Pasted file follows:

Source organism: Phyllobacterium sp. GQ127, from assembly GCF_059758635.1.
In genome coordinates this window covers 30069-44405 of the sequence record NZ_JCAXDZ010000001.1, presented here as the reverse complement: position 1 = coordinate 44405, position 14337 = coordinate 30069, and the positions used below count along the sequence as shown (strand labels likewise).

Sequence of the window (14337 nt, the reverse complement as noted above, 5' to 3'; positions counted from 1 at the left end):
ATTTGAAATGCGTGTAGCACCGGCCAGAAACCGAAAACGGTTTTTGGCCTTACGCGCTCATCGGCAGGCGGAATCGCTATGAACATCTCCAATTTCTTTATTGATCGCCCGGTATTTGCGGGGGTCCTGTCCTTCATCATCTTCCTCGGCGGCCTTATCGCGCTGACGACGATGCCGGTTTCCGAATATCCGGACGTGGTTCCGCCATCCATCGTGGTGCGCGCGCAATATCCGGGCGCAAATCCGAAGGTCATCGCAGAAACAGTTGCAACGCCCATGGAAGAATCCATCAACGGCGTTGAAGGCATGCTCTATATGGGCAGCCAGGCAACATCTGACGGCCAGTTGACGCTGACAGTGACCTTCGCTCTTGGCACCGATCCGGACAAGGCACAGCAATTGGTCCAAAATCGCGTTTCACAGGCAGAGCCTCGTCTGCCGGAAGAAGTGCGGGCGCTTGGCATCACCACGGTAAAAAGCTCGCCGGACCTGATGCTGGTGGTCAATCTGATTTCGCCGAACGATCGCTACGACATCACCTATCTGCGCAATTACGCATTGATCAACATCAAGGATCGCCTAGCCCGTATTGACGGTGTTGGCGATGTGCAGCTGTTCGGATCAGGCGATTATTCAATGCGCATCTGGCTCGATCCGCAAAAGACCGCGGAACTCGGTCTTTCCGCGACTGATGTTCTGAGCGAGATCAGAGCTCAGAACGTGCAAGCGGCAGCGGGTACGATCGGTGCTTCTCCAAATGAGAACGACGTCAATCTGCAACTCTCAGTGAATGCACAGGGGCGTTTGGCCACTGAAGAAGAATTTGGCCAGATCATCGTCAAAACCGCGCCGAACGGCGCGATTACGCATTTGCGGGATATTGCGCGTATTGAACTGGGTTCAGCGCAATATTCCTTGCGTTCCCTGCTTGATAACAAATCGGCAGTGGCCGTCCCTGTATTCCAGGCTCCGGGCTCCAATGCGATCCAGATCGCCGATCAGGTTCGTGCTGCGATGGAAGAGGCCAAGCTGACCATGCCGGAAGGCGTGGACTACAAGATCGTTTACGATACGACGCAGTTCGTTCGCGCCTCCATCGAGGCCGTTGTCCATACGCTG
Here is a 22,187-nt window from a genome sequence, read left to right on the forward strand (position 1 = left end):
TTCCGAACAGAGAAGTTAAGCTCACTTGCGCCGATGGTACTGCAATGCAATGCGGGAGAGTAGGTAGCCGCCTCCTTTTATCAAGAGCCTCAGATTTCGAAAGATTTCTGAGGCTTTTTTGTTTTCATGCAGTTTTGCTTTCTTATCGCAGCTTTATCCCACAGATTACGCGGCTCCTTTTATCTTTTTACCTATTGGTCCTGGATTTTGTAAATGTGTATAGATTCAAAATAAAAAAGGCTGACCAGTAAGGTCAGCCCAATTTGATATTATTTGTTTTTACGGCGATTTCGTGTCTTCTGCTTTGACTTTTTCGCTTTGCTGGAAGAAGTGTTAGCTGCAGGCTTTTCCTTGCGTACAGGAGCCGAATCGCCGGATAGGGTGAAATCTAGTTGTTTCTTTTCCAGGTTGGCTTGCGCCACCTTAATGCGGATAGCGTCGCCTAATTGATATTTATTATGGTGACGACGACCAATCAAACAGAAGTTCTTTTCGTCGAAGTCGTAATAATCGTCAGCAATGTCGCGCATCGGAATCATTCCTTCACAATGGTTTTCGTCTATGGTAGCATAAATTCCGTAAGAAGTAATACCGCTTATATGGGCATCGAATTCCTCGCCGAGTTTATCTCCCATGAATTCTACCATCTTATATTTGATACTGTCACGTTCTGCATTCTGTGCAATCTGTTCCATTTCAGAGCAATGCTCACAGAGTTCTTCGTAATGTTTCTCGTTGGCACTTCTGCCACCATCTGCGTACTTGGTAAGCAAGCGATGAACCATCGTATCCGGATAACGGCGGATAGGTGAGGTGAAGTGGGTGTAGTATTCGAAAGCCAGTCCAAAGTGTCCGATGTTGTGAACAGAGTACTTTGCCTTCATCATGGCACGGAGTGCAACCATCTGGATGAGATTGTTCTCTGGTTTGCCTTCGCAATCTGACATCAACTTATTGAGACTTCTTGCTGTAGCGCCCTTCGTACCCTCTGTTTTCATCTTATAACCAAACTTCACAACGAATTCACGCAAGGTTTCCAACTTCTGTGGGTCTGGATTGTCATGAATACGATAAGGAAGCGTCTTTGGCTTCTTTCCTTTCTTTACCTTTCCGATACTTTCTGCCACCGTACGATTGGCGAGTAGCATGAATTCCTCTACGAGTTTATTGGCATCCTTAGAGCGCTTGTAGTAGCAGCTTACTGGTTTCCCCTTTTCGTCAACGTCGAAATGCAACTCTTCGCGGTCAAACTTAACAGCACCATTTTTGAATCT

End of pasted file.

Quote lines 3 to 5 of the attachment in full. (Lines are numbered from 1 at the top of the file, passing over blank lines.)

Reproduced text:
Sequence of the window (14337 nt, the reverse complement as noted above, 5' to 3'; positions counted from 1 at the left end):
ATTTGAAATGCGTGTAGCACCGGCCAGAAACCGAAAACGGTTTTTGGCCTTACGCGCTCATCGGCAGGCGGAATCGCTATGAACATCTCCAATTTCTTTATTGATCGCCCGGTATTTGCGGGGGTCCTGTCCTTCATCATCTTCCTCGGCGGCCTTATCGCGCTGACGACGATGCCGGTTTCCGAATATCCGGACGTGGTTCCGCCATCCATCGTGGTGCGCGCGCAATATCCGGGCGCAAATCCGAAGGTCATCGCAGAAACAGTTGCAACGCCCATGGAAGAATCCATCAACGGCGTTGAAGGCATGCTCTATATGGGCAGCCAGGCAACATCTGACGGCCAGTTGACGCTGACAGTGACCTTCGCTCTTGGCACCGATCCGGACAAGGCACAGCAATTGGTCCAAAATCGCGTTTCACAGGCAGAGCCTCGTCTGCCGGAAGAAGTGCGGGCGCTTGGCATCACCACGGTAAAAAGCTCGCCGGACCTGATGCTGGTGGTCAATCTGATTTCGCCGAACGATCGCTACGACATCACCTATCTGCGCAATTACGCATTGATCAACATCAAGGATCGCCTAGCCCGTATTGACGGTGTTGGCGATGTGCAGCTGTTCGGATCAGGCGATTATTCAATGCGCATCTGGCTCGATCCGCAAAAGACCGCGGAACTCGGTCTTTCCGCGACTGATGTTCTGAGCGAGATCAGAGCTCAGAACGTGCAAGCGGCAGCGGGTACGATCGGTGCTTCTCCAAATGAGAACGACGTCAATCTGCAACTCTCAGTGAATGCACAGGGGCGTTTGGCCACTGAAGAAGAATTTGGCCAGATCATCGTCAAAACCGCGCCGAACGGCGCGATTACGCATTTGCGGGATATTGCGCGTATTGAACTGGGTTCAGCGCAATATTCCTTGCGTTCCCTGCTTGATAACAAATCGGCAGTGGCCGTCCCTGTATTCCAGGCTCCGGGCTCCAATGCGATCCAGATCGCCGATCAGGTTCGTGCTGCGATGGAAGAGGCCAAGCTGACCATGCCGGAAGGCGTGGACTACAAGATCGTTTACGATACGACGCAGTTCGTTCGCGCCTCCATCGAGGCCGTTGTCCATACGCTG
Here is a 22,187-nt window from a genome sequence, read left to right on the forward strand (position 1 = left end):